News Release

Military Contractors in Iraq: Privatizing Unaccountability and Torture?


Program director for CorpWatch, Chatterjee is the author of the recent articles “Controversial Commando Wins Iraq Contract” and “Private Contractors and Torture at Abu Ghraib, Iraq.” He said today: “Occupation authorities in Iraq have awarded a $293 million contract effectively creating the world’s largest private army to a company headed by Lieutenant Colonel Tim Spicer … who has been investigated for illegally smuggling arms and planning military offensives to support mining, oil, and gas operations around the world.”
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Madsen, a former communications security specialist for the National Security Agency, is an investigative journalist and co-author of the recent article “Torture, Incorporated: Oliver North Joins the Party.” He said today: “Some of the firms involved in the Bush administration’s ‘TortureGate’ include an odd assortment of telecommunications companies and executive placement firms… One private paramilitary organization that placed an ad for interrogators to be employed in Iraq lists none other than Oliver North among its ‘Industry Associates.'”
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Shorrock is the author of the recent article “CACI and Its Friends.” He said today: “In his now-famous report on Abu Ghraib prison, Major General Antonio Taguba identified Steve Stefanowicz, a civilian interrogator employed by CACI International, as having ‘allowed and/or instructed’ MPs to abuse and humiliate Iraqi prisoners and as giving orders that he knew ‘equated to physical abuse.’… CACI, which has 27 interrogators working under Army command in Iraq, has taken a defiant stance on Taguba’s allegations. … Last year, CACI earned $507 million in IT revenues from the government, making it the country’s seventeenth-largest federal IT contractor — behind the multibillion-dollar leaders Lockheed Martin and Northrop Grumman but ahead of prominent contractors like Halliburton, Bechtel and AT&T. Sixty-five percent of its revenues came from the Defense Department. … CACI has friends in high places, including Deputy Secretary of State Richard Armitage — a CACI director and consultant from 1999 to 2001, when he joined the Bush administration. … When he was elected a CACI director in 1999, Armitage was a member of the Pentagon’s Defense Policy Board and president of Armitage Associates, a consulting firm with a long list of powerful clients that included Boeing, Unocal, Texaco, Goldman Sachs and the Brown & Root subsidiary of Halliburton.”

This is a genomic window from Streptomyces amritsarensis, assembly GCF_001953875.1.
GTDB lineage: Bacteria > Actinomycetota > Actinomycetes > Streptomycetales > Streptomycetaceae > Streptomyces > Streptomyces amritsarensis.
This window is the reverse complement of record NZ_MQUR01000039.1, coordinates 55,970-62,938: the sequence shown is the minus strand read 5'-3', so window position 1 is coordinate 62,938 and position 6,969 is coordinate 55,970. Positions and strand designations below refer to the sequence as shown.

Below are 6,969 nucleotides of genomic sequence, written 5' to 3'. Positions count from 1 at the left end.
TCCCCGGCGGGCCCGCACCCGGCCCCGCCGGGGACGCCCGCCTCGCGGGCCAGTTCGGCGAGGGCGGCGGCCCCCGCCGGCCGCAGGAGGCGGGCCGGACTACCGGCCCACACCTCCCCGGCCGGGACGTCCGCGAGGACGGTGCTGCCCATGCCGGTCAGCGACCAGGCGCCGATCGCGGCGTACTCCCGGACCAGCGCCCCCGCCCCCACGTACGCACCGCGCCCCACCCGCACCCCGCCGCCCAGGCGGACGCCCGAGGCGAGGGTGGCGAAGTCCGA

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Hijazi is an organizer with the Virginia Anti-War Coalition. She said today: “CACI has offices and contracts throughout Virginia: it’s headquartered in Arlington (where CACI employees were confronted by protestors earlier this month). We are planning a series of community education events, and we plan to confront locally based war-profiteer and mercenary corporations like CACI. On July 3, we will hold an anti-war march in Richmond, where CACI has offices

Key Background:
On June 14, 2004, the Washington Post reported that the U.S. government asked that foreign contractors remain immune from Iraqi law, just as U.S. military forces are, even after the June 30 transfer of formal sovereignty. The Post reported: “If accepted by Prime Minister Ayad Allawi, it would put the highly visible U.S. foreign contractors into a special legal category, not subject to military justice and beyond the reach of Iraq’s justice system. … Two U.S. contract employees at Abu Ghraib prison who were accused in a Pentagon report of participating in illegal abuse of Iraqi prisoners … have not been charged with any crimes in Iraq or the United States. … Estimates of the total number of foreigners working here — from Americans to South Africans to Chileans — have ranged from 20,000 to 30,000.”

For more information, contact at the Institute for Public Accuracy:
Sam Husseini, (202) 347-0020, (541) 484-9167